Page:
Kids at home for another three months? Here are some ways to cope
TORONTO -- For many families used to being partially occupied with homeschooling these last two months, the coming summer may prove extra challenging without that structure.
The extended social isolation can be particularly difficult for children, especially the younger ones who do not yet have the skills or the vocabulary to express how they feel, for example, or for families with special needs children who require constant care, but no longer have access to outside help during the pandemic.
“A really important consideration in all of this is the mental health of children. Right now, of course, they’re experiencing the huge impact of social isolation and the pressures that many families are under,” Sara Austin, the founder of Children First Canada, told CTVNews.ca.
And in areas where summer programs are available, there is also the added stress of wondering whether the health measures taken by program co-ordinators will be enough to keep children safe from getting sick. Trying to prepare them for a “new normal” could mean explaining why they might not be able to hug a friend at camp and why activities might have to be conducted at a distance without physical interaction.
It is important to give children more emotional support, help them talk about the stress of their experience, and be extra patient with them -- and with yourselves, said Austin. She said parents should reduce their expectations, expect more pushback, more temper tantrums.
“Kids often have a really hard time processing those big emotions -- even adults have a hard time,” she said, noting that parents, as role models, can learn to co-regulate with their children on how to manage those emotions.
Some things parents can do include having a schedule and sticking to it - this includes spending time together like breakfast, lunch, and dinner, and incorporating a short “recess” into everyone’s afternoon, for example.
Even little bursts of time can be helpful: take just 15 minutes to play outdoors or in the basement, Austin suggested.
“It’s good for kids and adults to have that little mental break and connect.”
There are also programs and resources available for parents looking at ways to keep their kids occupied this summer.
“Backyard Camp” is one example, recently launched by a parent on Facebook. It is a free service for parents and caregivers geared towards pre-school and school-aged children that puts together a daily schedule of activities and incorporates the child’s interests to help structure their day.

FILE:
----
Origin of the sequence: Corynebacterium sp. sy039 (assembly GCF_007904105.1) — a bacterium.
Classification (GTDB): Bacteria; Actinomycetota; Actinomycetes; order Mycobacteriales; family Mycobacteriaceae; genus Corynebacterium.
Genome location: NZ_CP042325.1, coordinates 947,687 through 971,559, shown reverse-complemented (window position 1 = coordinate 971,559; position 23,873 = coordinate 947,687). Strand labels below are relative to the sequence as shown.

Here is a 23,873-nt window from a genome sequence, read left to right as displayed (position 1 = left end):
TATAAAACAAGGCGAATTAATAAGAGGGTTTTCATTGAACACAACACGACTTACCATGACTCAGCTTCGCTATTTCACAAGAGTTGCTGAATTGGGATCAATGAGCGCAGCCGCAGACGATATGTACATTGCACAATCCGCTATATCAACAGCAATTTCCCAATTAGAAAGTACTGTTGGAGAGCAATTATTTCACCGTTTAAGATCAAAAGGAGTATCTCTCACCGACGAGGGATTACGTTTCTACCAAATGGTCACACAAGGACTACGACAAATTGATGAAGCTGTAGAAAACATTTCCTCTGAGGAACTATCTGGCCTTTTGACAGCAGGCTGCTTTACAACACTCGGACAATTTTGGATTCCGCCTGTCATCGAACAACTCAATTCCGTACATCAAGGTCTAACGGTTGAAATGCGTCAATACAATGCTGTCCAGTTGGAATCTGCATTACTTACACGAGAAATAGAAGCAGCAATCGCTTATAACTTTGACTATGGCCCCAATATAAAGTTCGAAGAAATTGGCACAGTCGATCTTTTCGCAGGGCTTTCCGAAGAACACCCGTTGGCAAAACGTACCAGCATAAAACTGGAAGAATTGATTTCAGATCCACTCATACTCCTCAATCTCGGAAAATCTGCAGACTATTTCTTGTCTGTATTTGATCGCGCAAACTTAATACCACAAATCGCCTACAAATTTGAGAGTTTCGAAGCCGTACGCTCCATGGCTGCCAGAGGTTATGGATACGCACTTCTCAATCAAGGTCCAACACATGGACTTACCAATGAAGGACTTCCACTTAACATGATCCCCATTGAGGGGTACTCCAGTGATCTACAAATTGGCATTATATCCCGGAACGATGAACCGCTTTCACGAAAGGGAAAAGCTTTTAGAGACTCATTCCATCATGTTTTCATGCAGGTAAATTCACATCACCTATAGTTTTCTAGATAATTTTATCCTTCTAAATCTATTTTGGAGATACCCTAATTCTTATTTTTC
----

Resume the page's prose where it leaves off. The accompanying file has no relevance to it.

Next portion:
Co-founded by Erin Elfassy, parents who sign up receive an email for the week ahead on what they will need, while a schedule that imitates a full day at camp is sent out at the start of each day to guide families.
While some parent participation might be needed, especially for younger children, the goal is to allow kids to be fairly independent, said Elfassy, adding that about 500 parents from Ontario and elsewhere in Canada have signed up so far.
“It came from being a parent myself -- the panic -- that my kids have been in school, and day-to-day, they have activities, they have projects, and all of a sudden, we’re going to have summer, where there’s not going to be that schedule, that routine provided to us,” said Elfassy.
“We can’t be outside with the kids all day, we can’t be watching them all day. They need to have some independent things that they can do.”
Incorporating certain tools like the “zones of regulation” can also be a helpful way to check in with children throughout their day to see how they are doing, Austin said.
The system is taught in many schools and is a cognitive behavioural approach to teaching children how to self-regulate their emotions. The “zones” consist of four colours, blue, green, yellow, and red. The blue zone describes sadness, boredom, or tiredness, for example, or when the mind and body are feeling sluggish. The green zone would indicate feelings such as happiness, calm, or focus. It is the ideal zone for homework and socializing. The yellow zone can indicate stress, frustration, anxiety, confusion, and some loss of control. The red zone indicates intense emotions like anger, panic, aggression, and no control.
Parents can discuss with their children the things they can do when they are in a particular zone -- like taking a deep breath and a break if they are in the yellow zone; going for a walk or talking to an adult when they are in the blue zone.
Ask which colour they feel and integrate that into meal time conversation, Austin suggested. It also helps children -- and parents -- discuss techniques they can try when they see themselves bordering on the yellow zone into the red zone, for example.
Reaching out to mental health professionals is also important for parents who are having a difficult time too, Austin added.
A report from the Washington Post said pediatricians across the United States were sounding the alarm as the stress of unemployment and financial insecurity increased tensions between children and their caregivers, putting them in unsafe situations and ER doctors reporting more severe cases of abuse.
“Right now, there are not many trusted adults outside of the home who have access to children and who could be aware of those risks,” said Austin.
Jack.org, Kids Help Phone, Teenmentalhealth.org, the Canadian Paediatric Society, and the Canadian Association of Social Workers are some of the trusted resources that Austin recommended, but she recognized that access to mental health can be difficult and varies across the country.
“We as parents need to know that we don’t have to solve all these problems alone,” said Austin.
“Parents need a break to be able to keep their tank full and look after kids. If you think your kids are in need of support, reach out.”